So far, we've covered secure design principles from 1975 to about 2009. We have two more to look at, starting with Richard Smith's principles.
In 2011 Richard Smith wrote Elementary Information Security to fully comply with NSTISSI-4011, a standard for federal cyber-security education. The resulting text covers topics ranging from file systems to identity management to networks and encryption. In the following year, Smith reviewed the principles he used in the text and compared them to Saltzer's original list, also tangentially referencing some similar work from previous years. The resulting list essentially adds a couple of principles to Saltzer's original list and then contemporizes the original principles that still seem to have direct application today. He does, however, take the somewhat contradictory stance that certain principles, like complete mediation, that are not in current use should be dropped even though they may contribute to other principles he does support, like Defense in Depth.
This embraces and extends Saltzer's idea of iterable system design. Developers that adopt this principle commit to continuously improving the security posture of their systems over time. This leads to more malleable systems that can be changed more easily when needed. Systems that are able to continuously improve are also continually changing, and must have infrastructure in place to support that high rate of change. This leads to systems that are more securable by shortening the time they spend in perceived insecure states.
This principle essentially mirrors Saltzer's ideas in his original paper.
Defense in Depth
Defense in depth is a newer security principle, though it is inspired by previous principles like complete mediation. Defense in depth is the practice of inserting security controls throughout a system rather than at a specific perimeter. As a concept, it applies equally well to communication networks and computer systems. In networks, this principle is applied via firewalls and intrusion protection systems deployed throughout a given network, providing security controls throughout the system. Similarly, in computer systems, this kind of thinking results in logging service use at a variety of different layers and in different modules or checking credentials for access at multiple locations in a set of sequential instructions.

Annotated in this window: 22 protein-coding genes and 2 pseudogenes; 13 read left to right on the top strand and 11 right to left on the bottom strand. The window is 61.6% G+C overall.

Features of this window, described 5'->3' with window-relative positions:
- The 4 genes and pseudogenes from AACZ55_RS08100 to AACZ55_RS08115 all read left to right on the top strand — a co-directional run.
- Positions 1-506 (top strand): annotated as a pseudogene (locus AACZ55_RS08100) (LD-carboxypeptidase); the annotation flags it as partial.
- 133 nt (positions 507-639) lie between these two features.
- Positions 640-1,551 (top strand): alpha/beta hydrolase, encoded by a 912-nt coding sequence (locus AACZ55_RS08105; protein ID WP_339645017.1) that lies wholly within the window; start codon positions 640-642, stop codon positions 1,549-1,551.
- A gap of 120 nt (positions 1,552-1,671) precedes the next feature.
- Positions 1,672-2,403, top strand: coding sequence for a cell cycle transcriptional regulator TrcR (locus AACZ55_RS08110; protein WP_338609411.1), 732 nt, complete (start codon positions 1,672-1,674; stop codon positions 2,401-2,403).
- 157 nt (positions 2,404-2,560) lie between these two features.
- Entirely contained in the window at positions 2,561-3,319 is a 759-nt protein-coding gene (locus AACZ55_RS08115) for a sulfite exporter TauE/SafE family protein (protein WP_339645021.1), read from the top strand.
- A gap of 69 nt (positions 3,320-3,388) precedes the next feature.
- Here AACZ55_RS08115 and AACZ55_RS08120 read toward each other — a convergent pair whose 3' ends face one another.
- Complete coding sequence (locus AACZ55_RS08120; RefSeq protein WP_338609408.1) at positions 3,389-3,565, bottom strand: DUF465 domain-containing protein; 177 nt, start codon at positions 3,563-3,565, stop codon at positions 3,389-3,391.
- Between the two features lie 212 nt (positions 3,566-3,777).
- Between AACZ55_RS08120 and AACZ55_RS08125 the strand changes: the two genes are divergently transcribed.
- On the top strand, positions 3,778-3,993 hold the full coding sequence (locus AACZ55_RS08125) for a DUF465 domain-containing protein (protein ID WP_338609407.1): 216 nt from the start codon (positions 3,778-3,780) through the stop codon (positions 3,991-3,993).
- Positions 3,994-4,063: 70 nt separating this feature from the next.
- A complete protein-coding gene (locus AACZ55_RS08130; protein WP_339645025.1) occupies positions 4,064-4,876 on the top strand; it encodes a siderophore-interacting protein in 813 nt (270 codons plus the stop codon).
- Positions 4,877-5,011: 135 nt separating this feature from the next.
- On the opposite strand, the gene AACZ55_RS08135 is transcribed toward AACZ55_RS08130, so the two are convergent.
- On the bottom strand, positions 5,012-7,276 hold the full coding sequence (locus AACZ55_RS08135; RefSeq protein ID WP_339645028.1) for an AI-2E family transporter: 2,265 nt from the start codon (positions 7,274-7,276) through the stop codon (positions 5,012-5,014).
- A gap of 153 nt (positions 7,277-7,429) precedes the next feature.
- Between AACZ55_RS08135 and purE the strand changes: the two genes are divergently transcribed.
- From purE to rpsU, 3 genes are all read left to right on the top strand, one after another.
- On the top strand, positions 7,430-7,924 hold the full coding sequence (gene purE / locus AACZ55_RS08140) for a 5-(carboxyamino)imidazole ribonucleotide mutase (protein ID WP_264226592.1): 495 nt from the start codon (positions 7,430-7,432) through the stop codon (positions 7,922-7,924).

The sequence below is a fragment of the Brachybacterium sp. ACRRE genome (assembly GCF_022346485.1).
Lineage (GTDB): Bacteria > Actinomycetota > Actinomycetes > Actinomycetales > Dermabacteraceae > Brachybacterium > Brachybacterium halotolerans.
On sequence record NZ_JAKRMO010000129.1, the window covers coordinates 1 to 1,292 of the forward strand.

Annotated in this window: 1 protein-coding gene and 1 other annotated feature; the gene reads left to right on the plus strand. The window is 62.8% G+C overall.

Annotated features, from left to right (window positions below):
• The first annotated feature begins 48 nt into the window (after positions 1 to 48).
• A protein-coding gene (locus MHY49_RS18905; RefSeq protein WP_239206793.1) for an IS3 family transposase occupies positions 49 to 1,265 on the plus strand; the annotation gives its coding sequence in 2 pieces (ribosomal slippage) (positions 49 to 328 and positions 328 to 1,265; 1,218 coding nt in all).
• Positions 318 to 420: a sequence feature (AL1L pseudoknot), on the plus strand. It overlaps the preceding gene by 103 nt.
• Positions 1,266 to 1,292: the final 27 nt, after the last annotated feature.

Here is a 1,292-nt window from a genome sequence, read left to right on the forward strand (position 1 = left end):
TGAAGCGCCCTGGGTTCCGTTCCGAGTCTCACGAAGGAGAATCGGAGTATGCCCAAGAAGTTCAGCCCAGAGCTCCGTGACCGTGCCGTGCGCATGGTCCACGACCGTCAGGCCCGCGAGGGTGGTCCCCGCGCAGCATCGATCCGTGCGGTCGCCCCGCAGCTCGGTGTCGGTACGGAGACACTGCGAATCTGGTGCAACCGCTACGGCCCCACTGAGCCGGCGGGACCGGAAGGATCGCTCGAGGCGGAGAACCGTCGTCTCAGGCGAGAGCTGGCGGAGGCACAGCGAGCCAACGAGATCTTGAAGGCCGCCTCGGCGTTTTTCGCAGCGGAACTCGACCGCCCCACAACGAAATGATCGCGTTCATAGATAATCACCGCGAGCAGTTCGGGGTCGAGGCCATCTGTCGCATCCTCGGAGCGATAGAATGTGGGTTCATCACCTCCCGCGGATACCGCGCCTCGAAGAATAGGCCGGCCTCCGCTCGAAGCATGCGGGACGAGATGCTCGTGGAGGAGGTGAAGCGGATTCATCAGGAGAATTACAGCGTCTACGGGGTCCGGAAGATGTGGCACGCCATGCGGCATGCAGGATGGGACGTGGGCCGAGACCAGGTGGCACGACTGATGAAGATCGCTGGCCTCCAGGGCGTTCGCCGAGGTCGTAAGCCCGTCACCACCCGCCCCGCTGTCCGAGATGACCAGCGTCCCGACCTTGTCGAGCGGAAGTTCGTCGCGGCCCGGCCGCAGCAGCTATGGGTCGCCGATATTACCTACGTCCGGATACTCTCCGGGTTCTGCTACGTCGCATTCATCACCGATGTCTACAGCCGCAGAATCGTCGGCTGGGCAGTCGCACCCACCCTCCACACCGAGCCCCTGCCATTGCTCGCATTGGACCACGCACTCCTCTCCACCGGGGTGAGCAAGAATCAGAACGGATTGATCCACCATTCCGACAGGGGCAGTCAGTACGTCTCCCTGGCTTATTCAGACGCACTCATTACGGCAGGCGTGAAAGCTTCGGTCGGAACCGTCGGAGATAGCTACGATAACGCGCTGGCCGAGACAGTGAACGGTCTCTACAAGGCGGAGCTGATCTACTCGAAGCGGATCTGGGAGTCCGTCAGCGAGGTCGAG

This principle adopts Saltzer's thinking as well.
Transitive trust is extending trust to a service that is trusted by an already trusted service. This approach is commonly used today in booting secure systems. In these systems, control is passed from one service to another service that is trusted by the original service. This creates a trusted chain of control which is assumed to be trustworthy if, first, the inter-service trust is deserved, and second, that the original root-of-trust is, in fact, trustworthy.
Chain of Control
Systems that use trusted chains of control exploit transitive trust to provide a trusted execution pipeline. This principle is used to provide efficient trusted computing bases in secure systems.
Deny by Default
An extension of Saltzer's thinking, this principle extends the idea of using fail-safe defaults to denying everything that you do not explicitly allow. With the explosion of overall complexity in computer communication protocols and services, and the usually specific purposes for which we use our general purpose computers, explicitly allowing the few services we need is much more effective that allowing everything but a few untrusted protocols or services. As this approach simplifies overall management of cyber-systems, it adheres to earlier principles related to system simplification as well.
Separation of Duty
Separation of duty extends separation of privilege. While separation of privilege specifically addresses separating the privilege required to perform certain activities, separation of duty also separates the activities themselves. By separating specific duties so that they are performed by separate individuals, systems have intrinsic checks and balances that can protect them from insider threats. Further application of the principle of least privilege then results in a system that provides separation of privilege as each individual is only given privileges to allow them to complete their specific tasks.
In 2014, IEEE came out with cybersecurity design guidance too. We'll cover that next.